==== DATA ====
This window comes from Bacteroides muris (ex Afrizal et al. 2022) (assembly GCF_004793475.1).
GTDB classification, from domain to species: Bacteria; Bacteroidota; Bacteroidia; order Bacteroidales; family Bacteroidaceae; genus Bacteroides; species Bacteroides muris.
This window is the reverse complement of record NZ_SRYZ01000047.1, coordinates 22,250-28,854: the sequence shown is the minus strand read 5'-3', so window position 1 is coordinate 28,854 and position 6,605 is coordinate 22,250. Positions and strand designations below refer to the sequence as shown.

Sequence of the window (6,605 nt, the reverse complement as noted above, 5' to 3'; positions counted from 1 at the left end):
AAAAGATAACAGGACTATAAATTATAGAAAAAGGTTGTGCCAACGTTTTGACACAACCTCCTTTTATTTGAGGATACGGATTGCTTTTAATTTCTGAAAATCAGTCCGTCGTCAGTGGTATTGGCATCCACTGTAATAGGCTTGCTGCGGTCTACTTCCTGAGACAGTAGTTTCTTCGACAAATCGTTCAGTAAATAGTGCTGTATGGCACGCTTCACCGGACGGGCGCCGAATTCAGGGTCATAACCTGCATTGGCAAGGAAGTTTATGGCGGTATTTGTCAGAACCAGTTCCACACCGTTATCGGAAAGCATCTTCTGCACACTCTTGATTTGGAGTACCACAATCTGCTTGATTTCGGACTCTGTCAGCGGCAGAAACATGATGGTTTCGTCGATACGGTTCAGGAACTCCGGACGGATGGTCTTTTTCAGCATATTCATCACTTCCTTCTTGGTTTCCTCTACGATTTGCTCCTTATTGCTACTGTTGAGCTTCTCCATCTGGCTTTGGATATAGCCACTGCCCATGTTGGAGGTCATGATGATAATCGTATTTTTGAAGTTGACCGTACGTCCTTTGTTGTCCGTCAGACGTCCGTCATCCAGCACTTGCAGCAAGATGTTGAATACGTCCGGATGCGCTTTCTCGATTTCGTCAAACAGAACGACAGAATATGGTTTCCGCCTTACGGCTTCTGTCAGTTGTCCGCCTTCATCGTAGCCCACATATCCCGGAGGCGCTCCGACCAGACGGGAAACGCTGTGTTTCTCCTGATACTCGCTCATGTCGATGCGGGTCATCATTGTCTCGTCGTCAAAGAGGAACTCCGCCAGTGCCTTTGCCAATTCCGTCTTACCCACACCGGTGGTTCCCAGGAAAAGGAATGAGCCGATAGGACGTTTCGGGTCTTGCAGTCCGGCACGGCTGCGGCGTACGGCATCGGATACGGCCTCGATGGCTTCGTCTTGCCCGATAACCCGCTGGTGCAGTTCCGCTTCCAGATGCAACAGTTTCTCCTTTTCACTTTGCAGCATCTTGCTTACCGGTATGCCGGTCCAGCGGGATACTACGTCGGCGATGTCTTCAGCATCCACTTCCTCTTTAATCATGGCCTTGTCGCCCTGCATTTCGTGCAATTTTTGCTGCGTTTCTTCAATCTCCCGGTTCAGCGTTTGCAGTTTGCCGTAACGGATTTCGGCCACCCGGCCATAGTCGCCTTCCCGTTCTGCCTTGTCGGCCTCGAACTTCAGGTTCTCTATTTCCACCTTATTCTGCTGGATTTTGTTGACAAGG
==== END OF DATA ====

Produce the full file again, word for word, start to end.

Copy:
This window comes from Bacteroides muris (ex Afrizal et al. 2022) (assembly GCF_004793475.1).
GTDB classification, from domain to species: Bacteria; Bacteroidota; Bacteroidia; order Bacteroidales; family Bacteroidaceae; genus Bacteroides; species Bacteroides muris.
This window is the reverse complement of record NZ_SRYZ01000047.1, coordinates 22,250-28,854: the sequence shown is the minus strand read 5'-3', so window position 1 is coordinate 28,854 and position 6,605 is coordinate 22,250. Positions and strand designations below refer to the sequence as shown.

Sequence of the window (6,605 nt, the reverse complement as noted above, 5' to 3'; positions counted from 1 at the left end):
AAAAGATAACAGGACTATAAATTATAGAAAAAGGTTGTGCCAACGTTTTGACACAACCTCCTTTTATTTGAGGATACGGATTGCTTTTAATTTCTGAAAATCAGTCCGTCGTCAGTGGTATTGGCATCCACTGTAATAGGCTTGCTGCGGTCTACTTCCTGAGACAGTAGTTTCTTCGACAAATCGTTCAGTAAATAGTGCTGTATGGCACGCTTCACCGGACGGGCGCCGAATTCAGGGTCATAACCTGCATTGGCAAGGAAGTTTATGGCGGTATTTGTCAGAACCAGTTCCACACCGTTATCGGAAAGCATCTTCTGCACACTCTTGATTTGGAGTACCACAATCTGCTTGATTTCGGACTCTGTCAGCGGCAGAAACATGATGGTTTCGTCGATACGGTTCAGGAACTCCGGACGGATGGTCTTTTTCAGCATATTCATCACTTCCTTCTTGGTTTCCTCTACGATTTGCTCCTTATTGCTACTGTTGAGCTTCTCCATCTGGCTTTGGATATAGCCACTGCCCATGTTGGAGGTCATGATGATAATCGTATTTTTGAAGTTGACCGTACGTCCTTTGTTGTCCGTCAGACGTCCGTCATCCAGCACTTGCAGCAAGATGTTGAATACGTCCGGATGCGCTTTCTCGATTTCGTCAAACAGAACGACAGAATATGGTTTCCGCCTTACGGCTTCTGTCAGTTGTCCGCCTTCATCGTAGCCCACATATCCCGGAGGCGCTCCGACCAGACGGGAAACGCTGTGTTTCTCCTGATACTCGCTCATGTCGATGCGGGTCATCATTGTCTCGTCGTCAAAGAGGAACTCCGCCAGTGCCTTTGCCAATTCCGTCTTACCCACACCGGTGGTTCCCAGGAAAAGGAATGAGCCGATAGGACGTTTCGGGTCTTGCAGTCCGGCACGGCTGCGGCGTACGGCATCGGATACGGCCTCGATGGCTTCGTCTTGCCCGATAACCCGCTGGTGCAGTTCCGCTTCCAGATGCAACAGTTTCTCCTTTTCACTTTGCAGCATCTTGCTTACCGGTATGCCGGTCCAGCGGGATACTACGTCGGCGATGTCTTCAGCATCCACTTCCTCTTTAATCATGGCCTTGTCGCCCTGCATTTCGTGCAATTTTTGCTGCGTTTCTTCAATCTCCCGGTTCAGCGTTTGCAGTTTGCCGTAACGGATTTCGGCCACCCGGCCATAGTCGCCTTCCCGTTCTGCCTTGTCGGCCTCGAACTTCAGGTTCTCTATTTCCACCTTATTCTGCTGGATTTTGTTGACAAGG